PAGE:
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    Thank you so much Kristi for responding

    I was thinking abou it and thankful that you reminded me about its potential to be used in a court room. Safer to talk about events with a friend or vent my sentiments in this forum

    At times,I write about the trauma inflected by others on my patients because I have noticed that some people just don`t admit their faults especially if it happened before my shift, I find it difficult to trace who the culprit is (i.e.burn from tcPO2 monitor)so just to be on the safe side I write it down in details(apart from the usual nursing notes). I write things to remind me about the events and reflect on what were my contributions to the trauma or if I intervened appropriately.I take a mental note on how to prevent future trauma. I think it is ok to keep a diary/journal so long you write things in a sensible way.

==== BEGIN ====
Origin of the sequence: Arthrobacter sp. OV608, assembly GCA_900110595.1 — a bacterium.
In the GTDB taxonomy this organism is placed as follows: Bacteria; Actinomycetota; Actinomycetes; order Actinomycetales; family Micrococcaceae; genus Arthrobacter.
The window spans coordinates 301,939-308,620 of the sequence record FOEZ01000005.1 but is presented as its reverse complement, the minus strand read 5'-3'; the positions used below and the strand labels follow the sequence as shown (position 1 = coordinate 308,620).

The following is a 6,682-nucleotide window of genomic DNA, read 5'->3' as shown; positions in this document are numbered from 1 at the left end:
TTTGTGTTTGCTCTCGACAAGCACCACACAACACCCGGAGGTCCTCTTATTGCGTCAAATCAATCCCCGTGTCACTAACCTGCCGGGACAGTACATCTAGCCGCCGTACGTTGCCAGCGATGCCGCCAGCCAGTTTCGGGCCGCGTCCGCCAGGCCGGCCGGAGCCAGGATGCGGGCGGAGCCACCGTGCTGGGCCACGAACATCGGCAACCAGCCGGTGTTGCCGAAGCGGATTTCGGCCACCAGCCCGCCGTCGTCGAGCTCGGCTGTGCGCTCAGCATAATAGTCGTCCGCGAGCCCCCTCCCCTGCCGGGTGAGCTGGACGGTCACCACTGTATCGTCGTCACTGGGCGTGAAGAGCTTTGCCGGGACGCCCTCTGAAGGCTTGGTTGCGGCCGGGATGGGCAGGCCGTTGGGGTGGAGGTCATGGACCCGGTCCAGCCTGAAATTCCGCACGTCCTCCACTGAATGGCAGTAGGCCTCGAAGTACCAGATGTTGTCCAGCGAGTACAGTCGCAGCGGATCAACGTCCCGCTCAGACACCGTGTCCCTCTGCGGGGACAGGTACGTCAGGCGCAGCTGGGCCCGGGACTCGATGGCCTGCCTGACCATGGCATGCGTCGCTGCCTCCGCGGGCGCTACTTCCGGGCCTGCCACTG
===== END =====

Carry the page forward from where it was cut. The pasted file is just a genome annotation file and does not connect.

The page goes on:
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    Hi everyone,
    I just like to know if any of you is keeping a diary and writing down every event while at work. Does it help you improve your practice?Here in UK,some hospitals require their most senior staff to do reflective practice,the higher your position the more you need to write something.Thank you in advance for the replies.

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    brilliant,I managed to read it well the second time because I was looking at the paragraph as a whole the first time I saw it

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    Hi,I qualified `94.done endosocpy,theatre,and now NICU.I`m in London,married,my babies are all in NICU.